There’s a creeping sameness in many of our newest urban buildings and streetscapes, says architect Vishaan Chakrabarti. And this physical homogeneity — the result of regulations, mass production, safety issues and cost considerations, among other factors…
The nightmare videos of children’s YouTube — and what’s wrong with the internet today | James Bridle
Jun 22 • 16 min
Writer and artist James Bridle uncovers a dark, strange corner of the internet, where unknown people or groups on YouTube hack the brains of young children in return for advertising revenue. From “surprise egg” reveals and the “Finger Family Song” to…
Why you should love gross science | Anna Rothschild
Jun 21 • 13 min
What can we learn from the slimy, smelly side of life? In this playful talk, science journalist Anna Rothschild shows us the hidden wisdom of “gross stuff” and explains why avoiding the creepy underbelly of nature, medicine and technology closes us off to…
How Netflix changed entertainment — and where it’s headed | Reed Hastings
Jun 21 • 20 min
Netflix changed the world of entertainment — first with DVD-by-mail, then with streaming media and then again with sensational original shows like “Orange Is the New Black” and “Stranger Things” — but not without taking its fair share of risks. In…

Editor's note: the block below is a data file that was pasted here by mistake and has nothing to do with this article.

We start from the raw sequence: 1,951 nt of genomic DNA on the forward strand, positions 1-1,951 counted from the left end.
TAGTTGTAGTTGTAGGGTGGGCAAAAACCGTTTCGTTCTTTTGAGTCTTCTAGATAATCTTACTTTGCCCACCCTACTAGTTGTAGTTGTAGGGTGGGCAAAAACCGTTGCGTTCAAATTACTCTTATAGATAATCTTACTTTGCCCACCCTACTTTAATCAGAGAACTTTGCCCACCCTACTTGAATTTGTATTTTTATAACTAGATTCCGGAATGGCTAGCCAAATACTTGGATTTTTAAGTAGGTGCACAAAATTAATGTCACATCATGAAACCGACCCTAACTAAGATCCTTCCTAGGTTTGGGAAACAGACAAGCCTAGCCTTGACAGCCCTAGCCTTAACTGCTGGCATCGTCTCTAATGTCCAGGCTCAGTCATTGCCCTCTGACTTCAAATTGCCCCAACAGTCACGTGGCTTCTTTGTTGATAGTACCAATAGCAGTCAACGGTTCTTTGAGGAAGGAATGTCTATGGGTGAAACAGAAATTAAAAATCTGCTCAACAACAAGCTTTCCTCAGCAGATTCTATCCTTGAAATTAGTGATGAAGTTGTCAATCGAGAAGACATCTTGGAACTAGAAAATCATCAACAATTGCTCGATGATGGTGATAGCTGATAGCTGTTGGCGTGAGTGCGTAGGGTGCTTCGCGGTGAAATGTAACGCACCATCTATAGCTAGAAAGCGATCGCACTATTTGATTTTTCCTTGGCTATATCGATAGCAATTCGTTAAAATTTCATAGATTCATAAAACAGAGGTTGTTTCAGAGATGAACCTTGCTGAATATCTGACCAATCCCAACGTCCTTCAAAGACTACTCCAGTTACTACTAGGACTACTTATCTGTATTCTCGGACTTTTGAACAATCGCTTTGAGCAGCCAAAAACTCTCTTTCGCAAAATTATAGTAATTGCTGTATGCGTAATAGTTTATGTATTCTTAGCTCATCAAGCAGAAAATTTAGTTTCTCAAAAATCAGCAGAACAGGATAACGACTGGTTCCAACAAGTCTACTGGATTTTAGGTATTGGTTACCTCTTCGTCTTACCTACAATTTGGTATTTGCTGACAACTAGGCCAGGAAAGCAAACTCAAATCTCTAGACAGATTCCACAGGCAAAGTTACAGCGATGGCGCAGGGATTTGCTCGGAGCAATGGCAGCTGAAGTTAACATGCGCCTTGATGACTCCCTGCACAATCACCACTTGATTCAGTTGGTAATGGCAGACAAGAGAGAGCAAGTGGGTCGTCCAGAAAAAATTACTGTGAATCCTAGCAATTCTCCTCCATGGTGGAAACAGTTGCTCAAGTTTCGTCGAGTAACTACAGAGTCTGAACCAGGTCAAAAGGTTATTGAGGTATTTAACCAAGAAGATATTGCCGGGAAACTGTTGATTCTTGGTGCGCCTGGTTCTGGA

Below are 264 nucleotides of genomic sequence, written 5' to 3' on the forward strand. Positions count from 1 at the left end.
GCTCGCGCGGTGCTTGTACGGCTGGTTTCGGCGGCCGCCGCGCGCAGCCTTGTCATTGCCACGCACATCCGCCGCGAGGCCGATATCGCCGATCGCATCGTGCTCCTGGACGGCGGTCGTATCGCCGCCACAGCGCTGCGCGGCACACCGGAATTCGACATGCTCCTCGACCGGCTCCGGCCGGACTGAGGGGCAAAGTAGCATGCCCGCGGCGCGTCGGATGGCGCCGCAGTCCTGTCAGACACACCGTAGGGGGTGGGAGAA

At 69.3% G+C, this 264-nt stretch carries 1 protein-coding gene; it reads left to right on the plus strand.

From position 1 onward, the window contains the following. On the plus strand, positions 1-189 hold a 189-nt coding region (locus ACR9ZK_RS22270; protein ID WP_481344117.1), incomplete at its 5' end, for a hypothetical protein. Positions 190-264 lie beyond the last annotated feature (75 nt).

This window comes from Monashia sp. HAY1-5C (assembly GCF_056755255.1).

How we can bring mental health support to refugees | Essam Daod
Jun 20 • 5 min
The global refugee crisis is a mental health catastrophe, leaving millions in need of psychological support to overcome the traumas of dislocation and conflict. To undo the damage, child psychiatrist and TED Fellow Essam Daod has been working in camps,…
Technology that knows what you’re feeling | Poppy Crum
Jun 19 • 12 min
What happens when technology knows more about us than we do? Poppy Crum studies how we express emotions — and she suggests the end of the poker face is near, as new tech makes it easy to see the signals that give away how we’re feeling. In a talk and…